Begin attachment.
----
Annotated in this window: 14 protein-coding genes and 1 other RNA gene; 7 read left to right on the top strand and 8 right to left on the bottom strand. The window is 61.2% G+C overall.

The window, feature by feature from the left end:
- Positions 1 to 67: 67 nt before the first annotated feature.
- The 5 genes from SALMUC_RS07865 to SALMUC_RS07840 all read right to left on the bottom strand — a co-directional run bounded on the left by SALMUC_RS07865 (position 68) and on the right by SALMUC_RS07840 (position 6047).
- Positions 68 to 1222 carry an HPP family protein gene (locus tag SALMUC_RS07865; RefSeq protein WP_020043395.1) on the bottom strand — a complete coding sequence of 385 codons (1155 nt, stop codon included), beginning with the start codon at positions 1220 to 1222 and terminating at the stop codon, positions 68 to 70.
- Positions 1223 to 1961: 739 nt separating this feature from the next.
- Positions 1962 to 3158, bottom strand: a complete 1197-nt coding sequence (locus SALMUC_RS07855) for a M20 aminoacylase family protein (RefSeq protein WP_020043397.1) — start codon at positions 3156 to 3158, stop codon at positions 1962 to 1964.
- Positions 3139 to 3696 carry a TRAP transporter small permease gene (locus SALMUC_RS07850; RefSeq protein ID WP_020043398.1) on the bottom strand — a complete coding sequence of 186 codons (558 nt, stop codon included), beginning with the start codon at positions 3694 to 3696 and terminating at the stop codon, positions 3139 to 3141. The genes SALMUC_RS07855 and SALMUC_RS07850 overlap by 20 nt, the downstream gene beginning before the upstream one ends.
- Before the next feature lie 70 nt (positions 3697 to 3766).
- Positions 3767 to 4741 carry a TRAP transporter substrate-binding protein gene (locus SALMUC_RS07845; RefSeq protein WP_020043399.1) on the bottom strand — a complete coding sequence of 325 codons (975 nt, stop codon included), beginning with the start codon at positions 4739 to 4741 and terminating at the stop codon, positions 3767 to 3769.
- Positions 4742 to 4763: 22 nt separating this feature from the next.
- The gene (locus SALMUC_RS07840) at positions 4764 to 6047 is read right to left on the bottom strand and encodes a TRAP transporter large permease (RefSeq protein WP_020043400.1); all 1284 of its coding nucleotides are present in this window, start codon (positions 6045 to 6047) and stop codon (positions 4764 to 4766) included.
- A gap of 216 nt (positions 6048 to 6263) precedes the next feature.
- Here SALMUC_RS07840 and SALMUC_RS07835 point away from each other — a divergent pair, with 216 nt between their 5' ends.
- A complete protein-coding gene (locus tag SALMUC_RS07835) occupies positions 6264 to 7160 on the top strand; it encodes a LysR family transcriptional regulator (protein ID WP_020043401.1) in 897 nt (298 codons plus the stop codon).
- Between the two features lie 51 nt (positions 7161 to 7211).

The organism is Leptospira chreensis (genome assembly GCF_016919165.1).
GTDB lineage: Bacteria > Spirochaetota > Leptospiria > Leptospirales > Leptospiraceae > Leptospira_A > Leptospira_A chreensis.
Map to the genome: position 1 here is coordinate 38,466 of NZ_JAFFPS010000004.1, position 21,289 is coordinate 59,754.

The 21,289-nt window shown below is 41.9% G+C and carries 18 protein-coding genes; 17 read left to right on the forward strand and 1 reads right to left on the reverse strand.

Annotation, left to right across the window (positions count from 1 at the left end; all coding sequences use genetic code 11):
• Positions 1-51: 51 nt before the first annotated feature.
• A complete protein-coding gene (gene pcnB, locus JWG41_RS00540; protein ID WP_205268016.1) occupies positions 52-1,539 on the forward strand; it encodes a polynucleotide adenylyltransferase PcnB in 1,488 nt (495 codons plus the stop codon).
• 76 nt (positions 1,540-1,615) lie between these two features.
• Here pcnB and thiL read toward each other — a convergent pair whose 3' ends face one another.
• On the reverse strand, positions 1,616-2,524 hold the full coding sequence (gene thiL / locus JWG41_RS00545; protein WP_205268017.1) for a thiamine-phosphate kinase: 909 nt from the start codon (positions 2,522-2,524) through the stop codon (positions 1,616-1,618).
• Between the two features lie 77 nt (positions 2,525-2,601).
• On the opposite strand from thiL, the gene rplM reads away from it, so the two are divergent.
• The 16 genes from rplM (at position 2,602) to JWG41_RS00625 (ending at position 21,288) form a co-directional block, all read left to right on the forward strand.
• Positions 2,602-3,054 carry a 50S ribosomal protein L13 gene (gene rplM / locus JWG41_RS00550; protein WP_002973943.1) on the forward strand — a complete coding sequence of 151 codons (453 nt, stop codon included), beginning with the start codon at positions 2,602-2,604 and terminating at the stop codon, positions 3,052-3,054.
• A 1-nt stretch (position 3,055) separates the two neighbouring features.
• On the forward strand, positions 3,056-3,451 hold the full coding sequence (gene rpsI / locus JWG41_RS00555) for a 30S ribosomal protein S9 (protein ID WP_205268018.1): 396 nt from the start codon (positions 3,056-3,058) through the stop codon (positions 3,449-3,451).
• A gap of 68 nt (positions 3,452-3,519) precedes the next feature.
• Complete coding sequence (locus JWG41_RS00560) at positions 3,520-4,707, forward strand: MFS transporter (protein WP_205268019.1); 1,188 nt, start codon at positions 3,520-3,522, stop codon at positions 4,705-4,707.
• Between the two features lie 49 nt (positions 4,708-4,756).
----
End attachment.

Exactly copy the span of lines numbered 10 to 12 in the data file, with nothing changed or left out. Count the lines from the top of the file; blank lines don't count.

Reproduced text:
- Positions 3767 to 4741 carry a TRAP transporter substrate-binding protein gene (locus SALMUC_RS07845; RefSeq protein WP_020043399.1) on the bottom strand — a complete coding sequence of 325 codons (975 nt, stop codon included), beginning with the start codon at positions 4739 to 4741 and terminating at the stop codon, positions 3767 to 3769.
- Positions 4742 to 4763: 22 nt separating this feature from the next.
- The gene (locus SALMUC_RS07840) at positions 4764 to 6047 is read right to left on the bottom strand and encodes a TRAP transporter large permease (RefSeq protein WP_020043400.1); all 1284 of its coding nucleotides are present in this window, start codon (positions 6045 to 6047) and stop codon (positions 4764 to 4766) included.